Bridging divergent institutional logics through intermediation practices: Insights from a developing country context

Jarkko Levänen*, Sara Lindeman, Minna Halme, Matti Tervo, Tatu Lyytinen

*Corresponding author for this work

Research output: Contribution to journalArticleScientificpeer-review

7 Citations (Scopus)
70 Downloads (Pure)

Abstract

Poverty reduction is critical for global socio-political stability. In this paper we start from the observation that divergent institutional logics may indirectly uphold conditions of poverty. We focus on the intermediation practices of an organization working in Tanzania to deepen collaboration between forest sector stakeholders. Our findings show how operational inefficiencies in the forest sector perpetuate the deprivation of low-income populations and how increased intermediation can help to reduce such inefficiencies. We identify intermediation practices that create learning, clarity and synthesis and so help to overcome key differences between divergent institutional logics. The notion of intermediation practices helps not only to understand the work of intermediaries, but also to explain how operational environments need to be developed to achieve poverty reduction and sustainable development.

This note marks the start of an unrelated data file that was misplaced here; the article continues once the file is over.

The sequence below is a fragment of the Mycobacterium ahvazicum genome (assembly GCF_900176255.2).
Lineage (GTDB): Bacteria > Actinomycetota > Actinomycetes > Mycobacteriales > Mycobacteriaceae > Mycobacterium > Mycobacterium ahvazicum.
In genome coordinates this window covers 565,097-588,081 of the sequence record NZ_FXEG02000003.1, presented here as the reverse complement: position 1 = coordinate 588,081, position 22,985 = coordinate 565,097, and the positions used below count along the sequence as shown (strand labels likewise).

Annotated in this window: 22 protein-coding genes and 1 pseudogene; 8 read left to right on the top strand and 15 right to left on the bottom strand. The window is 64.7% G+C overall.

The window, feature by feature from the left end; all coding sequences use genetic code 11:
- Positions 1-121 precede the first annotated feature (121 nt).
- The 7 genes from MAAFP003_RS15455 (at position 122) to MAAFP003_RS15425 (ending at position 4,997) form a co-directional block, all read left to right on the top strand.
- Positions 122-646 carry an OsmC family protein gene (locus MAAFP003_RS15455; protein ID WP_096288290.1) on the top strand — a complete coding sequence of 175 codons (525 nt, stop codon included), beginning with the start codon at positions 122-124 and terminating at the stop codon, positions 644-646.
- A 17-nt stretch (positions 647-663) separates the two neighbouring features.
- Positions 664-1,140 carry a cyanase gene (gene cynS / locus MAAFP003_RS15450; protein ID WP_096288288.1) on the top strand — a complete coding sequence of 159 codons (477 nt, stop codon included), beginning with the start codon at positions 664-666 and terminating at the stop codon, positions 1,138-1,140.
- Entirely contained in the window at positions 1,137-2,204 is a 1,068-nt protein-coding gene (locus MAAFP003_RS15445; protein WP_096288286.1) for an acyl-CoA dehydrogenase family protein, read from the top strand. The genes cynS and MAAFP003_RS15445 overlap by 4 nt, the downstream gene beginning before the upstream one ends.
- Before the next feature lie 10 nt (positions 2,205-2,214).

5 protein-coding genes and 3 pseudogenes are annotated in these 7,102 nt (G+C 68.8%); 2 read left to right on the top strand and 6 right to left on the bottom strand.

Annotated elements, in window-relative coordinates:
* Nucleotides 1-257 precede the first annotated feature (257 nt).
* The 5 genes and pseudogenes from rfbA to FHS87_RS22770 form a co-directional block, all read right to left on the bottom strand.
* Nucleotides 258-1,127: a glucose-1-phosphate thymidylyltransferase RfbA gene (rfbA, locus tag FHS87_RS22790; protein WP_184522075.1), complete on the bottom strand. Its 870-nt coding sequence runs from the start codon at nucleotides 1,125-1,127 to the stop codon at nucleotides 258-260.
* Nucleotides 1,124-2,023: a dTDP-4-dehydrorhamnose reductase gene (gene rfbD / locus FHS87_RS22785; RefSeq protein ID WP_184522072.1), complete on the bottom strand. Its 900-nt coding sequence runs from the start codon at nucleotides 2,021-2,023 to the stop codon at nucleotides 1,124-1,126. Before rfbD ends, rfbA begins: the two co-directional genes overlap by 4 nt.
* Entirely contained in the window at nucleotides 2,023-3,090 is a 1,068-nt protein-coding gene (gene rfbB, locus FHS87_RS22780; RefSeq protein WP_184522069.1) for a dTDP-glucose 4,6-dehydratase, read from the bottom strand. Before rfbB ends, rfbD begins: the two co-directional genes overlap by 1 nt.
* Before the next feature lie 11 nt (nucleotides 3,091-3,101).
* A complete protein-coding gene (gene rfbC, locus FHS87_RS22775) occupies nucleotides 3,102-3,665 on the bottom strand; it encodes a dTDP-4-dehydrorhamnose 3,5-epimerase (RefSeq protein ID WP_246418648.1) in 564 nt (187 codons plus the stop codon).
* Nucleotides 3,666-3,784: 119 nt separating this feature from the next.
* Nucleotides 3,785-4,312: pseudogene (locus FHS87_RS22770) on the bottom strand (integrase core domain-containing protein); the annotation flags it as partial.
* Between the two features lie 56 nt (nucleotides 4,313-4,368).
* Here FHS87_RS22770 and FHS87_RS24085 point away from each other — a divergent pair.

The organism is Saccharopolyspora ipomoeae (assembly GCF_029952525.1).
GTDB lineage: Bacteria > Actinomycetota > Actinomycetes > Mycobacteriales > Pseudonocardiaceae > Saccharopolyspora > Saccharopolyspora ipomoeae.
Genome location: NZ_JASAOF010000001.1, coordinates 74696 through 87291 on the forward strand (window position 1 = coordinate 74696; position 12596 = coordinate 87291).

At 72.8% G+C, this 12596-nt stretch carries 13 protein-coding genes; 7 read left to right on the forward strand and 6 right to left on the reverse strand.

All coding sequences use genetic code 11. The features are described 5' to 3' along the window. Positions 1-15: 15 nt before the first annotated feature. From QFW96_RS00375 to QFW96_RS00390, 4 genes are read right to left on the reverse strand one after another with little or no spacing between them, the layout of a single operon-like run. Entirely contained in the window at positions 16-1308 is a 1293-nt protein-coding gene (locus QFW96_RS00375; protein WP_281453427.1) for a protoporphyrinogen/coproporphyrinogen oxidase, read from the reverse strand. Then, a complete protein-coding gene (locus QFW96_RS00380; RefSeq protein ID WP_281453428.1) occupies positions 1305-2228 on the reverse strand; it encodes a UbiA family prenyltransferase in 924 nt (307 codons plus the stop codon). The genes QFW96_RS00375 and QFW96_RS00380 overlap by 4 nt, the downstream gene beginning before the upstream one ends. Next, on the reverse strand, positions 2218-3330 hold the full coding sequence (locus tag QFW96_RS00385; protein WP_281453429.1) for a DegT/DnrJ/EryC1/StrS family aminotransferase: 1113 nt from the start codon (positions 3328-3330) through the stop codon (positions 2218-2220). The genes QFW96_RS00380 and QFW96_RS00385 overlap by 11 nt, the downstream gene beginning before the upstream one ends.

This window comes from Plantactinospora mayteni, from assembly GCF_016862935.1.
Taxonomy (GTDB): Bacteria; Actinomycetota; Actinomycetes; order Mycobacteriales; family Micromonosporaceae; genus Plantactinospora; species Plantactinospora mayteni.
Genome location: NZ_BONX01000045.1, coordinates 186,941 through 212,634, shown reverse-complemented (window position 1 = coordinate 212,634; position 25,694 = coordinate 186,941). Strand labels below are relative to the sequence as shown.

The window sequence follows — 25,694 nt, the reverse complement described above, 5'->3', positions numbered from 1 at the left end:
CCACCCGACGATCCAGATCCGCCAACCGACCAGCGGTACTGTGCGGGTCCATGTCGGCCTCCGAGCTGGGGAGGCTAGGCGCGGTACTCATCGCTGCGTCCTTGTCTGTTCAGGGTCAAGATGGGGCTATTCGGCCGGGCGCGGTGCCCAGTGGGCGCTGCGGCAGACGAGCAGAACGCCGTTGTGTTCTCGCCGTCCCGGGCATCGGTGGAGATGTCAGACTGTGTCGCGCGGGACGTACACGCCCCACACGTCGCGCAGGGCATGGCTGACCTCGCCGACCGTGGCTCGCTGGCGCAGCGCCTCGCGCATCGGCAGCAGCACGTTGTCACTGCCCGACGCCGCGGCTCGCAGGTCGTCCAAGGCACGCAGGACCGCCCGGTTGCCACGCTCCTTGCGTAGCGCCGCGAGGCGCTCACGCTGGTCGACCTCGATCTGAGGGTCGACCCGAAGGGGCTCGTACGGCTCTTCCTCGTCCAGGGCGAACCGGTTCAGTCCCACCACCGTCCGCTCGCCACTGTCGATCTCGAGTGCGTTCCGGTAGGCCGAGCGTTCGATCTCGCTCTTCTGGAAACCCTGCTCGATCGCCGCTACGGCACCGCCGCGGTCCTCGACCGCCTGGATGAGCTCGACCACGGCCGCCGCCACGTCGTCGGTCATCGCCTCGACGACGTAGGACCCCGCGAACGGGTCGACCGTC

Original languageEnglish
Article number121443
Number of pages15
JournalTechnological Forecasting and Social Change
Volume176
Early online date28 Dec 2021
DOIs
Publication statusPublished - Mar 2022
MoE publication typeA1 Journal article-refereed

Keywords

  • Developing country
  • Forest management
  • Institutional logic
  • Intermediation
  • Poverty reduction
  • Practice

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